Variation in Octane Rating

 

Over the last few months I made a couple of long trips through the western states. I noted that the Octane Rating for Regular gas was 85.5 at almost all gas stations. However, the Octane Rating for Regular gas in Alberta and British Columbia was 87.0.

I did some checking and found that the Octane Rating is calculated the same in Canada and the U.S. Does anyone have an explanation why the ratings for the same standard of fuel would be different??

altitude

DanielT wrote:

Does anyone have an explanation why the ratings for the same standard of fuel would be different??

I believe the lower ratings are due to higher altitudes in use areas.

Ron

I'm thinking because of higher higher altitude

At higher altitudes, the air is thinner. The octane can be lower to get the same performance w/o knocking.

Octane and Elevation

Thanks for the responses, but I'm not sure that elevation is the entire reason.

Most gas stations in Las Vegas were offering Regular fuel with an Octane Rating of 85.5. Las Vegas has an elevation of 2,000 - 2100 feet. But my hometown has an elevation of 2,200 feet and all the gas stations here offer Regula fuel with an Octane Rating of 87.0. So the elevation is pretty well the same, but the Octane is different.

I'm not disagreeing with your comments, just wondering confused

Wiki says elevation

From http://en.wikipedia.org/wiki/Octane_rating

"United States: in the US octane rating is displayed in AKI. In the Rocky Mountain (high elevation) states, 85 AKI (90 RON) is the minimum octane, and 91 AKI (95 RON) is the maximum octane available in fuel[citation needed]. The reason for this is that in higher-elevation areas, a typical naturally aspirated engine draws in less air mass per cycle because of the reduced density of the atmosphere. This directly translates to less fuel and reduced absolute compression in the cylinder, therefore deterring knock. It is safe to fill a carbureted car that normally takes 87 AKI fuel at sea level with 85 AKI fuel in the mountains, but at sea level the fuel may cause damage to the engine."

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-Quest, Nuvi 1390T

I always wondered about

I always wondered about that. In California the regular gas is always 87 octane but, when I travel eastward, I often encounter 85 octane gas.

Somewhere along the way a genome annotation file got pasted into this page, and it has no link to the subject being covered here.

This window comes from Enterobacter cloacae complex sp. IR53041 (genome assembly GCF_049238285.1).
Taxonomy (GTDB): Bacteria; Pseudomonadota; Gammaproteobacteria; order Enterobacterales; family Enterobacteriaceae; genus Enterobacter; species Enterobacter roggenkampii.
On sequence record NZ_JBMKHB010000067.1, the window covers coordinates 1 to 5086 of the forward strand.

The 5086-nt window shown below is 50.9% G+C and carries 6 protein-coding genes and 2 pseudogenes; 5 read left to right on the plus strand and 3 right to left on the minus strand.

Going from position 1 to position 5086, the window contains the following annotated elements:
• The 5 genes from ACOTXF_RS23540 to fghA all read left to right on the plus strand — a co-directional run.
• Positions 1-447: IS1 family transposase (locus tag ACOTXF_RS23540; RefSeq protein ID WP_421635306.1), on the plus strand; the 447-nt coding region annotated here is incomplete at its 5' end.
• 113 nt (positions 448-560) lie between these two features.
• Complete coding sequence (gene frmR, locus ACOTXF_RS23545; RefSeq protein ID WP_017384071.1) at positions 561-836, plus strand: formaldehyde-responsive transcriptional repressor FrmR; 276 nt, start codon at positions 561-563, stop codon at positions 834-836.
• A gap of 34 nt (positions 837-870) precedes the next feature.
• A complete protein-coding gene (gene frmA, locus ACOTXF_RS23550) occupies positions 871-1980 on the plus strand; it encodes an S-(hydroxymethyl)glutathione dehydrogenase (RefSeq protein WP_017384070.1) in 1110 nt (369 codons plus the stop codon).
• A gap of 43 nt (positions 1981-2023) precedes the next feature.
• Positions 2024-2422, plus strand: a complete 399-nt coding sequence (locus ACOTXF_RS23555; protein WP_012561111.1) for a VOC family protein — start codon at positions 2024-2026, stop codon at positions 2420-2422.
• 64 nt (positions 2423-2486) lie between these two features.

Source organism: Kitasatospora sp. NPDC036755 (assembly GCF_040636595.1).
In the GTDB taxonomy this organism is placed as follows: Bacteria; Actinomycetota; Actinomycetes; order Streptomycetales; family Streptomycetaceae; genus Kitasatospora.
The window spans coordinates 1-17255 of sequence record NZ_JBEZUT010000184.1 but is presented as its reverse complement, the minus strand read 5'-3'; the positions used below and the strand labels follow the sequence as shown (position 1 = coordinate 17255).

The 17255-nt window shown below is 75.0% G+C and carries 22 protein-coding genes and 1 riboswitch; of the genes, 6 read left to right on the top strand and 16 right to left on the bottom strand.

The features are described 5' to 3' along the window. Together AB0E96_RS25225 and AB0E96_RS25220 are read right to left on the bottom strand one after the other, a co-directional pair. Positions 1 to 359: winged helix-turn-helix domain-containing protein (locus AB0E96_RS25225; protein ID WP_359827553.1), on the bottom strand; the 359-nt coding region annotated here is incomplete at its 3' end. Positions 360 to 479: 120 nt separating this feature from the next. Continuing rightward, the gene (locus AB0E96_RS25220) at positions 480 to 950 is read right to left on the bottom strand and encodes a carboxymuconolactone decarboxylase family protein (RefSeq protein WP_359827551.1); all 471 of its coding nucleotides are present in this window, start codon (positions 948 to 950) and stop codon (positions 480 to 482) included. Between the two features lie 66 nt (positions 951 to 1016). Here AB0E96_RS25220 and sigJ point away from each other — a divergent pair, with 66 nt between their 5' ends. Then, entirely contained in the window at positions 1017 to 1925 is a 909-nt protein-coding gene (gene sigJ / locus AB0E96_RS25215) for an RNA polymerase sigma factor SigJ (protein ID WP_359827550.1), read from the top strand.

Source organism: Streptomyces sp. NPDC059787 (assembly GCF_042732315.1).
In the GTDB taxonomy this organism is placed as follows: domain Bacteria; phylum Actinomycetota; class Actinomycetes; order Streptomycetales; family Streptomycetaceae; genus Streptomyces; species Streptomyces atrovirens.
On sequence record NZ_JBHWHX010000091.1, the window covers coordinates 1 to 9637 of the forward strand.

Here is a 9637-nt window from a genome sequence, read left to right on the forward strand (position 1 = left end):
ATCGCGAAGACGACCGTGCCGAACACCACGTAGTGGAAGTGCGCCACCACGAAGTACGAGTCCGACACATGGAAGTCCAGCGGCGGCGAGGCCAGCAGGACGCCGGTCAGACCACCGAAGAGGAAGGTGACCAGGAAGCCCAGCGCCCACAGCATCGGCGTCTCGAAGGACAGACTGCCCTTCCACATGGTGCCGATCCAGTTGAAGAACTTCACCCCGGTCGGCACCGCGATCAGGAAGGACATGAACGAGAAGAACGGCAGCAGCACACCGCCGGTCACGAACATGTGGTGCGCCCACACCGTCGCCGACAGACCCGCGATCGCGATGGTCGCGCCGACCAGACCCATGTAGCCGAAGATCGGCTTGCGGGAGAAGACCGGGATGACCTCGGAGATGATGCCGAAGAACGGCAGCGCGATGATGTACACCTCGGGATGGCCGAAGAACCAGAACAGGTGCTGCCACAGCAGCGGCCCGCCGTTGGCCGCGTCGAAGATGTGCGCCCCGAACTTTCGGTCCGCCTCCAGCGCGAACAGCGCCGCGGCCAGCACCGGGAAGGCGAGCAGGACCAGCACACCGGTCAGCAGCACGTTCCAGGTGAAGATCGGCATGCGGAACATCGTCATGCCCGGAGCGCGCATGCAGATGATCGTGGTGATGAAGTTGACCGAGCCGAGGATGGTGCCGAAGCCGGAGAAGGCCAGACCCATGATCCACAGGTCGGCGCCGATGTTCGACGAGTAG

I always figured it was due to all the emission standards that California has since there are soooooooooooooo many freaking cars in parts of the state.

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GPSMAP 76CSx - nüvi 760 - nüvi 200 - GPSMAP 78S

Washington State

Thr octane rating I have seen is always 87 for regular..

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Bobby....Garmin 2450LM

excellent thread

great information contained here. Thanks

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I drive, therefore I am happy. Rodeo, wildlife and nature photography rodeophoto.ca

Second That, Sort Of

mike430681 wrote:

At higher altitudes, the air is thinner. The octane can be lower to get the same performance w/o knocking.

At altitude, there is less air, so there is no way the car will have the same performance, it will lose power with altitude.

But with less air, the total cylinder pressure will be less, reducing the possibility for knocking. Therefore, fuel can have a lower knock rating for operation at altitude.

Knocking is when the remaining air/fuel mixture spontaneously ignites and burns all at once. Normal combustion is that of a flame front emanating from the spark plug and moving away from the plug.

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GPSMAP64s, iPhone XR w/Garmin North America, Yaesu VX-8R w/GPS.

..

diesel wrote:
mike430681 wrote:

Knocking is when the remaining air/fuel mixture spontaneously ignites and burns all at once.

Sometimes referred to as dieseling. smile

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If you don't know where you are going, you might wind up someplace else. - Yogi Berra

Ethanol??

Many states require the addition of ethanol to be added into gas for cleaner burning gas. While pure ethanol has an octane number of 99.5(R+M)/2. The percentage of ethanol added to the gas could alter the octane number.

Carburetor

ddeerrff wrote:

From http://en.wikipedia.org/wiki/Octane_rating

"United States: in the US octane rating is displayed in AKI. In the Rocky Mountain (high elevation) states, 85 AKI (90 RON) is the minimum octane, and 91 AKI (95 RON) is the maximum octane available in fuel[citation needed]. The reason for this is that in higher-elevation areas, a typical naturally aspirated engine draws in less air mass per cycle because of the reduced density of the atmosphere. This directly translates to less fuel and reduced absolute compression in the cylinder, therefore deterring knock. It is safe to fill a carbureted car that normally takes 87 AKI fuel at sea level with 85 AKI fuel in the mountains, but at sea level the fuel may cause damage to the engine." [/quote

Who still drives a carbureted car?

Interesting

This thread has inspired me to read a bit more about octane levels for different applications and different altitudes. I had never heard of different octane levels like that beyond what I am used to seeing for regular, mid, and premium where I have lived (and always saw the same numbers)

I will bet that the octane

I will bet that the octane rating will even vary from that advertised. I see differences in MPG from one fill up to the next when traveling long distances.

This may also be due to the gas-ahol additive.

--
romanviking

High Altitude

My gasoline powered van did not like the 85 octane regular when I was in the Rockies. I had to use 87 octane "mid-grade" to avoid knocking and pinging, so the thinner air factor doesn't necessarily work for all vehicles.

My electric truck would run fine at any altitude. It should even work with no air at all on the moon...